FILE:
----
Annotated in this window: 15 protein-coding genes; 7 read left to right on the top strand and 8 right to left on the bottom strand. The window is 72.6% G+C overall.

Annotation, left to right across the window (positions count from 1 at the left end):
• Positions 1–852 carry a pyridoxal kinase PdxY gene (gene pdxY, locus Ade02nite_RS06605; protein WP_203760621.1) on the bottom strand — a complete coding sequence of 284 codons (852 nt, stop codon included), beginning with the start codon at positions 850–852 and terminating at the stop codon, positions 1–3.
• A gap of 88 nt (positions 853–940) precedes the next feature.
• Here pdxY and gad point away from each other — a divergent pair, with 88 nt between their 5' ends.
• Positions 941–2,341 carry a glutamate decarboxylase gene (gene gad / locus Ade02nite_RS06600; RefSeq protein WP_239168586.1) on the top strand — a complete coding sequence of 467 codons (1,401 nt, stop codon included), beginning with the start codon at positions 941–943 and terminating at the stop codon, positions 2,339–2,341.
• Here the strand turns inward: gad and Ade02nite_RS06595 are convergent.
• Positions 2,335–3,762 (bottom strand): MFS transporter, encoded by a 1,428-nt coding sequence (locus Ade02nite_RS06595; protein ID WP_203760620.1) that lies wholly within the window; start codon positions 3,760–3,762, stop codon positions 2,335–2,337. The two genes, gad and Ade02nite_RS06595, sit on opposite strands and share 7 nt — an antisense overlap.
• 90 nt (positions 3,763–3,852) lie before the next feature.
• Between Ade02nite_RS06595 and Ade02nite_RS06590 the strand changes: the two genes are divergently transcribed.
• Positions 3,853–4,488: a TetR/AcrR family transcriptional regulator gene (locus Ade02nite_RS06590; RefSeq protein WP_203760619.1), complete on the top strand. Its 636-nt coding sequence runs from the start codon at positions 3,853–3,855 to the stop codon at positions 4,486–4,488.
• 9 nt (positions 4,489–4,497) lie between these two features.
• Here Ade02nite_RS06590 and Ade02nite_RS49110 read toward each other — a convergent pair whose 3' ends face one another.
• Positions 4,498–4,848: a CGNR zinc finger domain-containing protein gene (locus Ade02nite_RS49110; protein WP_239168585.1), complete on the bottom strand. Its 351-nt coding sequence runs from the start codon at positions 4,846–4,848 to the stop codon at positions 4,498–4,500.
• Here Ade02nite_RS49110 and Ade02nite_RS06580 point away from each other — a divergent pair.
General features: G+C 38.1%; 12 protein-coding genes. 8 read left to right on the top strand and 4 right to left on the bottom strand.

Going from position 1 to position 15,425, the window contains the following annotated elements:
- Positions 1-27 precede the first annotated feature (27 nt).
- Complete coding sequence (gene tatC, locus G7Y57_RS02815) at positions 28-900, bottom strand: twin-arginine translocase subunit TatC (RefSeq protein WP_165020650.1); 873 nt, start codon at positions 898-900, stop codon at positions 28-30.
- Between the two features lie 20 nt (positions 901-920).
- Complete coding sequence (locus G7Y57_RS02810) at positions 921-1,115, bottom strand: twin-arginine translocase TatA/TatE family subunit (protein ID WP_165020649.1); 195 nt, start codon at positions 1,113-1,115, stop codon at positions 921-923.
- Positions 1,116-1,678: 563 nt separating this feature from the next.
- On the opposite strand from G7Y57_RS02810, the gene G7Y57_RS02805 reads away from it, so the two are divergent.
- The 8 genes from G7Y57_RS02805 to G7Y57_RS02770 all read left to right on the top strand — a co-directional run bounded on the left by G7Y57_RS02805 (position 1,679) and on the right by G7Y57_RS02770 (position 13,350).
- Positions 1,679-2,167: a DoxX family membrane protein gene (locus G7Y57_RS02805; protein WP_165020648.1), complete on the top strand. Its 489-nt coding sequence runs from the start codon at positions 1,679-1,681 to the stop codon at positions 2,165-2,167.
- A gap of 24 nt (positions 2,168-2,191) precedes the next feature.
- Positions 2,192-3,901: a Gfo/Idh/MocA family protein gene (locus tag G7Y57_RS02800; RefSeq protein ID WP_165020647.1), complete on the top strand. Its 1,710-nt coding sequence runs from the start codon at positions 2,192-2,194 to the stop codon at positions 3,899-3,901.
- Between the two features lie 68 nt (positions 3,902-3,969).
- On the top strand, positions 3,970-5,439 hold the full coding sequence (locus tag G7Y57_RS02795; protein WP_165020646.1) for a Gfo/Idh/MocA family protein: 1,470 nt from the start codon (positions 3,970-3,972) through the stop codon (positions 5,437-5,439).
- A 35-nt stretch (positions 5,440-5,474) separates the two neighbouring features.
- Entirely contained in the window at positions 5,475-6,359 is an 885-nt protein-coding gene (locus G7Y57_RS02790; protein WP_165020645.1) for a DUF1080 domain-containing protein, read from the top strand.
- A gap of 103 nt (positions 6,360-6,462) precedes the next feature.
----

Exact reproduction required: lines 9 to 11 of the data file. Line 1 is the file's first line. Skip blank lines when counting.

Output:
• 90 nt (positions 3,763–3,852) lie before the next feature.
• Between Ade02nite_RS06595 and Ade02nite_RS06590 the strand changes: the two genes are divergently transcribed.
• Positions 3,853–4,488: a TetR/AcrR family transcriptional regulator gene (locus Ade02nite_RS06590; RefSeq protein WP_203760619.1), complete on the top strand. Its 636-nt coding sequence runs from the start codon at positions 3,853–3,855 to the stop codon at positions 4,486–4,488.